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Carter, Elliott (Cook Jr.)

music univ american received

outstanding American composer and teacher; b. N.Y., Dec. 11, 1908. After graduating from the Horace Mann H.S. in N.Y. in 1926, Carter entered Harvard Univ., majoring in literature and languages; at the same time, he studied piano at the Longy School of Music in Cambridge, Mass. In 1930 he devoted himself exclusively to music at Harvard, taking up harmony and counterpoint with Piston, and orchestration with Hill, and also attended in 1932 a course given there by Hoist. He obtained his M.A. in 1932, and then went to Paris, where he studied with Boulanger and at the École Normale de Musique, receiving a licence de contrepoint) in the interim, he learned mathematics, Latin, and Greek. In 1935 he returned to the U.S. He was music director of the Ballet Caravan (1937–39) and gave courses in music and also in mathematics, physics, and classical Greek at St. John’s Coll. in Annapolis, Md. (1940–44). He then taught at the Peabody Cons, of Music in Baltimore (1946–48). He was on the faculty of Columbia Univ. (1948–50), Queens Coll. of the City Univ. of N.Y. (1955–56), and Yale Univ. (1960–62). In 1963 he was composer-in-residence at the American Academy in Rome, and in 1964 held a similar post in West Berlin. In 1967–68 he was a prof .-at-large at Cornell Univ. He held Guggenheim fellowships in 1945–46 and 1950–51, and the American Prix de Rome in 1953. In 1965 he received the Creative Arts Award from Brandéis Univ. In 1953 he received first prize in the Concours International de Composition pour Quatuor a Cordes in Liège for first String Quartet; in 1960 he received the Pulitzer Prize in Music for his second String Quartet, which also received the N.Y. Music Critics Circle Award and was further elected as the most important work of the year by the International Rostrum of Composers. He again won the Pulitzer Prize in Music, for his third String Quartet, in 1973. In 1985 he was awarded the National Medal of Arts by President Ronald Reagan. In 1987 he was made a Dommandeur dans l’Ordre des Arts des Lettres of France. In 1991 he was named a Commendatore of the Order of Merit in Italy. Carter’s reputation as one of the most important American composers grew with each new work he produced; Stravinsky was quoted as saying that Carter’s Double Concerto was the first true American masterpiece. The evolution of Carter’s compositional style is marked by his constant preoccupation with taxonomic considerations. His early works are set in a neo-Classical style. He later absorbed the Schoenbergian method of composition with 12 equal tones. Finally he developed a system of serial organization in which all parameters, including intervals, metric divisions, rhythm, counterpoint, harmony, and instrumental timbres, become parts of the total conception of each individual work. In this connection, he introduced the term “metric modulation,” in which secondary rhythms in a polyrhythmic section assume dominance expressed in constantly changing meters, often in such unusual time signatures as 10/16, 21/8, etc. Furthermore, he assigns to each participating instrument in a polyphonic work a special interval, a distinctive rhythmic figure, and a selective register, so that the individuality of each part is clearly outlined, a distribution which is often reinforced by placing the players at a specified distance from one another. E. and K. Stone ed. The Writings of E . C: An American Composer Looks at Modern Music (N.Y., 1977). J. Bernard ed. E. G: Collected Essays and Lectures, 1937–1995 (Rochester, N.Y., 1997).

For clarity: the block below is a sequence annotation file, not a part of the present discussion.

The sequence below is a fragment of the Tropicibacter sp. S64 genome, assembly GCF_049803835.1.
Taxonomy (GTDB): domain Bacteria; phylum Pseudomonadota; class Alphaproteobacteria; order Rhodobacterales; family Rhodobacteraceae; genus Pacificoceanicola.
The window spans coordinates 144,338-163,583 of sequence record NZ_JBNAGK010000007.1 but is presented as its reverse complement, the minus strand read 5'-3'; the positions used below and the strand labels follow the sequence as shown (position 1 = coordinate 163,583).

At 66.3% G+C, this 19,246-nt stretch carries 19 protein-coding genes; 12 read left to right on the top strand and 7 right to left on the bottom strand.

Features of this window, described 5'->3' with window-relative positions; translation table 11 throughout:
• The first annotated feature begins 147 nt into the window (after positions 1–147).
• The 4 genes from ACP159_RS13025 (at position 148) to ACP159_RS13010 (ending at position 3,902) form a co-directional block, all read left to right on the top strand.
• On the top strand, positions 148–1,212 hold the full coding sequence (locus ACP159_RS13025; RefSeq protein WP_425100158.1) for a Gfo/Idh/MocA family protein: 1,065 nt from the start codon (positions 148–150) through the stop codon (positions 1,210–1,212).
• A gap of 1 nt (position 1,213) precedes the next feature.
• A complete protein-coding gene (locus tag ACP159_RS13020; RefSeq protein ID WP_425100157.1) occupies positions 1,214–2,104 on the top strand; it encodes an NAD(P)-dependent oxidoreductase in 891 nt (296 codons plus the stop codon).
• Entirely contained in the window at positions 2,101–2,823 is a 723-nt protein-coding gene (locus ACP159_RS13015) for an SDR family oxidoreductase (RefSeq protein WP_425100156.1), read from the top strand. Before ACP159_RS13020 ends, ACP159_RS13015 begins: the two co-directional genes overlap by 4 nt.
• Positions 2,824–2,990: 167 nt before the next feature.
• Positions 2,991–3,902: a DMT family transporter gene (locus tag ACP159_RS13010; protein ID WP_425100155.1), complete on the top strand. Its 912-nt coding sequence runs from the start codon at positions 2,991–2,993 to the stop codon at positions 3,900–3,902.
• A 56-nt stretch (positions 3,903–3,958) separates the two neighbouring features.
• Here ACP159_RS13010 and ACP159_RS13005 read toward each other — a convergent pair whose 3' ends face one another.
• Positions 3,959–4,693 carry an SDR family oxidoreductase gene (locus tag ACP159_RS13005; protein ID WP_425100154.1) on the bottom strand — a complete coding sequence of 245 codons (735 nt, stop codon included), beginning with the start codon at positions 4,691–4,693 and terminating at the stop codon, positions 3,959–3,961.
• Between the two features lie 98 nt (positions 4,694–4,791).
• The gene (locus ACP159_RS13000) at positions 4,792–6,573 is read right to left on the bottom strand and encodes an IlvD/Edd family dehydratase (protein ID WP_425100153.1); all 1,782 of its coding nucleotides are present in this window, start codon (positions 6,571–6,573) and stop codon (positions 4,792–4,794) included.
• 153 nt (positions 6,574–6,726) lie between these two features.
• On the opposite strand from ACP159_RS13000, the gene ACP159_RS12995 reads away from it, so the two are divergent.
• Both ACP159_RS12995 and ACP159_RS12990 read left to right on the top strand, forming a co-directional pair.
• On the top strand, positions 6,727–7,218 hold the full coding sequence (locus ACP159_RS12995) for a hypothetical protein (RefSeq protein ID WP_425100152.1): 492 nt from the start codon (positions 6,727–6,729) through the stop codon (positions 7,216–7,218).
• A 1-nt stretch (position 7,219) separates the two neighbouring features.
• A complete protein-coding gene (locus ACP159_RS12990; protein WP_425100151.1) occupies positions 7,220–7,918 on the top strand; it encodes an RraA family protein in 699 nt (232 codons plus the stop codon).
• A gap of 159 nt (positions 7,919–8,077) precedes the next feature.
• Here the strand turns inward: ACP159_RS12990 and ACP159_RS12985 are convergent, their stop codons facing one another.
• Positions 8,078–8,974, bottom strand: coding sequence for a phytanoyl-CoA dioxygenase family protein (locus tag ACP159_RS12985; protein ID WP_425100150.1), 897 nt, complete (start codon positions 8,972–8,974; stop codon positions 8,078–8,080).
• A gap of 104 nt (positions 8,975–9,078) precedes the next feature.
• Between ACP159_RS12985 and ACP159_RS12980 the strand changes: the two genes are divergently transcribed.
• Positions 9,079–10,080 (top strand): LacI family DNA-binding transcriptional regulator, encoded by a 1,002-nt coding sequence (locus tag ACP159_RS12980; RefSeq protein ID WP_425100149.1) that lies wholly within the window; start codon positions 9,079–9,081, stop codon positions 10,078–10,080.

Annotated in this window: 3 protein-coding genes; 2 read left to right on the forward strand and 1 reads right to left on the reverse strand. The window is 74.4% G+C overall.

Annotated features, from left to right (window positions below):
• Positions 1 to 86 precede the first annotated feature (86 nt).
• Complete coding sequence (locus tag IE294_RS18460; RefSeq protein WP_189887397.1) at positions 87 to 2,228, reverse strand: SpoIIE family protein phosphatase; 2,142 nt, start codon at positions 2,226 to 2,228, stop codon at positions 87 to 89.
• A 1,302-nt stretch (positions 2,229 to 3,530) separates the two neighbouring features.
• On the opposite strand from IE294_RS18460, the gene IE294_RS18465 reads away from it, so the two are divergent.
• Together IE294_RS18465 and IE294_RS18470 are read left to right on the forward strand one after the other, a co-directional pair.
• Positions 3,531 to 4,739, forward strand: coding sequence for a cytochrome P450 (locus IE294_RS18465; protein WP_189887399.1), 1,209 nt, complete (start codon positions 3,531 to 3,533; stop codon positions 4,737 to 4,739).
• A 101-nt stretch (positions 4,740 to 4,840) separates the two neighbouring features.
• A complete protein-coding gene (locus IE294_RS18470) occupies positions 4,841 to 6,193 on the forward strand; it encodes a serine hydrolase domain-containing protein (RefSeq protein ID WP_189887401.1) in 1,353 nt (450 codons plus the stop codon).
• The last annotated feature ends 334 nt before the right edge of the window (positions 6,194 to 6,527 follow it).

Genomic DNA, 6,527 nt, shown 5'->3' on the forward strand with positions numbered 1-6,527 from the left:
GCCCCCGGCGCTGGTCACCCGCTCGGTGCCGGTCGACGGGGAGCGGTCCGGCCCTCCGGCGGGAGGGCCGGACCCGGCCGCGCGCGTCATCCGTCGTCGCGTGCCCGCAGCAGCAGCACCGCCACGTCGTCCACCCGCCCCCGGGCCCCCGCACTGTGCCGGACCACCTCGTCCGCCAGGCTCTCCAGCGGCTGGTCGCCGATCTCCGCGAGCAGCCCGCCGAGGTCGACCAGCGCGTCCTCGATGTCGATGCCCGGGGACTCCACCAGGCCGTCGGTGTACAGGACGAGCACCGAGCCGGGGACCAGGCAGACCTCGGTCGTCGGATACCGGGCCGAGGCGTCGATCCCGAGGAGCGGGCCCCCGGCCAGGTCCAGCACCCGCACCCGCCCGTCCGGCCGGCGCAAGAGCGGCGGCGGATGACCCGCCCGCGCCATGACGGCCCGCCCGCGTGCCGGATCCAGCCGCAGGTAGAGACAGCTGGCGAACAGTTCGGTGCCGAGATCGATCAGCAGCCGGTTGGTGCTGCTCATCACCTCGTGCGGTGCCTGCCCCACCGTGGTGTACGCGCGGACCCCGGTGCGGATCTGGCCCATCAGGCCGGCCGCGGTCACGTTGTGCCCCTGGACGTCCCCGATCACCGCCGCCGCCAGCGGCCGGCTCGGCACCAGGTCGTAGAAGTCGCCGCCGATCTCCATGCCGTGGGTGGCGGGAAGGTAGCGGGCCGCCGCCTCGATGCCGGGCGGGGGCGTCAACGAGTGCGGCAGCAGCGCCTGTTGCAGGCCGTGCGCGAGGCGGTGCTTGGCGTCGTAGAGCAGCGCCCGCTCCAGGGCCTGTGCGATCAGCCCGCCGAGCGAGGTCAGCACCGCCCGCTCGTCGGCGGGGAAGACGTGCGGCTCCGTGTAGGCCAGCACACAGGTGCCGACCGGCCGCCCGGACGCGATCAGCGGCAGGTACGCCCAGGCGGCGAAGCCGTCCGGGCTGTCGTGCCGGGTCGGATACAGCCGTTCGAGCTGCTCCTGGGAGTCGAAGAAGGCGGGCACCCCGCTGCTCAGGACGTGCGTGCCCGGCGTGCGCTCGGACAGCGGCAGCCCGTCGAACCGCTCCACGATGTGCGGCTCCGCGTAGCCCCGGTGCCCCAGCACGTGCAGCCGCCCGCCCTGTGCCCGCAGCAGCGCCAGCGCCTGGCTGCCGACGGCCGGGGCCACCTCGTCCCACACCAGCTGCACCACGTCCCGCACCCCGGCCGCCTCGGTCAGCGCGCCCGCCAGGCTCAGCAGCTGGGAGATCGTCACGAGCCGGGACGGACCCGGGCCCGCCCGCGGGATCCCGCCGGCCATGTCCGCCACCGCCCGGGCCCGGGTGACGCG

Carter Family, The [next] [back] Carter, Betty (originally, Tones, Lillie Mae; aka Lorene Carter and “Bette Bebop”)

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